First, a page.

Monaco’s Christmas traditions

For more than seven centuries, the people of Monaco have created holiday traditions around Christmas. Mostly stemming from religion, they are still in existence today, though many are now celebrated with a decidedly modern twist.

No Mediterranean Christmas would be replete without seasonal delicacies as part of the fun. In Monaco, one of the oldest is the Pan de Natale, a bread specially consecrated during the midnight Christmas Mass by the head of each family. It is a sweet, round loaf with four to seven hazelnuts and an olive branch stacked in the shape of a cross. The blessed bread is taken home to be eaten either after church or during the holiday meal on Christmas Day.

The practice is not as commonly followed today as in other eras, but the Monaco Committee on Traditions is making a push to revive it. Some local bakeries are again offering the special bread in the Christmas Day run up.

Pan de Natale

Another festive foodie tradition is that of 13 Desserts. Originally, it stemmed from the idea of honouring Jesus and his 12 apostles. Four of them are the “four beggars”, which represent different poverty-bound Catholic orders and are made up of hazelnuts and walnuts for the Augustinians, dried figs for the Franciscans, almonds for the Carmelites and raisins for the Dominicans.

Other sweets come into play and are generally dictated by family tradition, but include things such as figs, tangerines, grapes, oranges, pain d’epices, fruit tarts, quince, cheese, nougat and yule logs.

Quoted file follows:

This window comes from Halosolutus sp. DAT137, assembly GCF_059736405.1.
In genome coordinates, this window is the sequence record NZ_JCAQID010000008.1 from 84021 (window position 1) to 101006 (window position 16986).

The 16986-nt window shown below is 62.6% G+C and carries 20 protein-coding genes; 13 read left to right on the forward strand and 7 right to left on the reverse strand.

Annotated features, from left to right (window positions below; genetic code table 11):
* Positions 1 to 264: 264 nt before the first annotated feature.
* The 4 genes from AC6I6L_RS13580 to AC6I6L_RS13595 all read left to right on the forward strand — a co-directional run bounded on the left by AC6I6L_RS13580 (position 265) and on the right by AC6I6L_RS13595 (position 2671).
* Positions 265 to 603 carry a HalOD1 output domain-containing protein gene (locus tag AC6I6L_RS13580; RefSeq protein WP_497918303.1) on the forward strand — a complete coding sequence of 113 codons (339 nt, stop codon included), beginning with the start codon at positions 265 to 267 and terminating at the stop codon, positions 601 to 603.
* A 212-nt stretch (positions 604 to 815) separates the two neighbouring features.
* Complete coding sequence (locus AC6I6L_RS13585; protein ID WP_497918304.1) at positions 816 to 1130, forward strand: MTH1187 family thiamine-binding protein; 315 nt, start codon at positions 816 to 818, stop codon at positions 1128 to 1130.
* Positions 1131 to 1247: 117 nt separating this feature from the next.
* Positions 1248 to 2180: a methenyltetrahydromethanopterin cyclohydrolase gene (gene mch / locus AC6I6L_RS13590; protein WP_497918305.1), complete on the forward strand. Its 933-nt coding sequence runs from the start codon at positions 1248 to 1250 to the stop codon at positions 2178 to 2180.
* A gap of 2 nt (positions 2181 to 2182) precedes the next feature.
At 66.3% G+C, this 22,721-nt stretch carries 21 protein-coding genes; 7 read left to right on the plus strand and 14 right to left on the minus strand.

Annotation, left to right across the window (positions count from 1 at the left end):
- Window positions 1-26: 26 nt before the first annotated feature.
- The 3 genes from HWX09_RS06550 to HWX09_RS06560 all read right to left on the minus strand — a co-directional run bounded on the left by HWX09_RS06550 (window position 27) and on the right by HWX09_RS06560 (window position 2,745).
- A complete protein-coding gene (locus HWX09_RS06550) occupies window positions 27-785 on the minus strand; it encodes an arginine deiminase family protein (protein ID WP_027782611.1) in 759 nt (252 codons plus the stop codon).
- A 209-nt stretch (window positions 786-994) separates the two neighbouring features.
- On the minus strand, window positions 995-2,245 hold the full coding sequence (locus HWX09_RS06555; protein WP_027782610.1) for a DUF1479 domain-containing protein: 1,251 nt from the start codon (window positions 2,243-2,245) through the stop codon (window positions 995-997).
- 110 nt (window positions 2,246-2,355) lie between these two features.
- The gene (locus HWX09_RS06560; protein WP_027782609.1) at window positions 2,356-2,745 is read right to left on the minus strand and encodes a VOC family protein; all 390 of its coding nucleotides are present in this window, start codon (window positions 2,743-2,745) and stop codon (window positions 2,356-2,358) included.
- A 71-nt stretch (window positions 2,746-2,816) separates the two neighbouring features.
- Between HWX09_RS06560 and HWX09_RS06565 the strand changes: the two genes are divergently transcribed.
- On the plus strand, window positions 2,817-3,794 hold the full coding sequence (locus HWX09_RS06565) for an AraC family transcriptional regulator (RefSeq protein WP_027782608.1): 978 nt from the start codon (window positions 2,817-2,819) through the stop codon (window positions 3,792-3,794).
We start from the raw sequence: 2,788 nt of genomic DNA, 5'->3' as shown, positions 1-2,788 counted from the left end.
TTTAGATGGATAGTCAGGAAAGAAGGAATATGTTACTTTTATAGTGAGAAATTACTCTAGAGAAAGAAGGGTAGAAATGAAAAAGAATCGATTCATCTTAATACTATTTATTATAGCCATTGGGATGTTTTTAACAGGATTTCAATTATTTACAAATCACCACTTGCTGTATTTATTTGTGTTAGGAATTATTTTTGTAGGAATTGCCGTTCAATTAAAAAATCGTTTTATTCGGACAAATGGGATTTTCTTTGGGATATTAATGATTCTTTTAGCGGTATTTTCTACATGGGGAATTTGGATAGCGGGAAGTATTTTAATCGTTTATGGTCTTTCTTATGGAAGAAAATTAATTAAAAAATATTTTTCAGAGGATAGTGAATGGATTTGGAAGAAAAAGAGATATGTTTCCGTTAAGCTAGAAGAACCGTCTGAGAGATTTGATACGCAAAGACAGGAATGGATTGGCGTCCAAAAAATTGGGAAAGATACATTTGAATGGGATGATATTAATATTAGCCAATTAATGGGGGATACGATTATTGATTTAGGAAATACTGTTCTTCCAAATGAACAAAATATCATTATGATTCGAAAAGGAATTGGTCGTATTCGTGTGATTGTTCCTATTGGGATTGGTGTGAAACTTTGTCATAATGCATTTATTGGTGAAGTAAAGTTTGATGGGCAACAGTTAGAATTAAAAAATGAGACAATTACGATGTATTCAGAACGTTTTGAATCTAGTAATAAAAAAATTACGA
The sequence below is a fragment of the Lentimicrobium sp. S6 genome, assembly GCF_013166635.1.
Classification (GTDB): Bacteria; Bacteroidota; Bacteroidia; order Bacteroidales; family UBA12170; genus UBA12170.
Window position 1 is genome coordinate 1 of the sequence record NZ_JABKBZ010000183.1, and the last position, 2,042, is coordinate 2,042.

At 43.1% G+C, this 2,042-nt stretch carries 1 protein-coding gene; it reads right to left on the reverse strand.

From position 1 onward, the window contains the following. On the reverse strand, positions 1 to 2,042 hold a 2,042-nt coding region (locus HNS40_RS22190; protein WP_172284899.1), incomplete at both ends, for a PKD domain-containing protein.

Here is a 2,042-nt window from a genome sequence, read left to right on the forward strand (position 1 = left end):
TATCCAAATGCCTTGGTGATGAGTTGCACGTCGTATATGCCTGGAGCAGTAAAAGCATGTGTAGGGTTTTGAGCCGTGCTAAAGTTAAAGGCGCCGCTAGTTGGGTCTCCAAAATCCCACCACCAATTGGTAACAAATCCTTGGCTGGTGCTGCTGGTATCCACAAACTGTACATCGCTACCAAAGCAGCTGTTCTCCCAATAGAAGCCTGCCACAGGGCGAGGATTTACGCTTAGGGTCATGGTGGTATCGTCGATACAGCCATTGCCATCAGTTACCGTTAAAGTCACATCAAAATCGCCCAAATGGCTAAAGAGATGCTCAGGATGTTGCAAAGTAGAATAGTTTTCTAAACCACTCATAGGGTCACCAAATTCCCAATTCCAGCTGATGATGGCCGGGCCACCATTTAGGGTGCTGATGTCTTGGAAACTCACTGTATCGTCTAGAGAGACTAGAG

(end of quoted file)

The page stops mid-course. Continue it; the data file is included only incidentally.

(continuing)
The main dessert, however, is called La Pompe, a sweet bread made with flour, olive oil, sugar, and orange flower essence. Traditionally, it is broken by hand, just as Christ broke his bread. If sliced, it is said that financial ruin is to be expected in the coming year.

La Pompe

Monegasques usually have a large Christmas Eve meal that would sound familiar to most and is made up of roast goose or turkey, foie gras, oysters, wild game and cheeses. Champagne is the drink of choice on this special occasion.

The olive branch blessing is an ancient local ritual which involves the youngest or oldest guest dipping an olive branch into a glass of wine, approaching the fireplace and offering a prayer. The other guests then drink wine in tribute, and everyone sits down to a generous feast. After the meal, raffles and other games are played.

Photo: Eric Mathon – Frédéric Nebinger / Prince’s Palace

A charming tradition that was started in the 1950’s by Princess Grace involves local children who are invited to the Palace where they enjoy afternoon tea, a magic show and a visit from Father Christmas himself. His elves then hand out special gifts to each of the children on his “nice” list.

The Christmas Village has also become quite a tradition in the Principality. This year’s village has a Canada theme, but it changes each year. Games, fun fair rides and stalls selling food, drinks and gifts line the port offering a bit of something for everyone.

Monaco Christmas village, by Monaco Life

Finally, the one that makes most people shiver at simply the thought of it, is the annual Christmas Swim. Up to 100 souls brave the chilly temperatures for a dip in the Med on Christmas Eve. Many participants dress up as Santa, making it a sight to behold for those onshore. The Prince and Princess are usually present in the aftermath and a raffle is typically held.

These are a few of the rituals and traditions that make a Monaco Christmas special.

Top photo by Benedetta Pizzonia, Monaco Life

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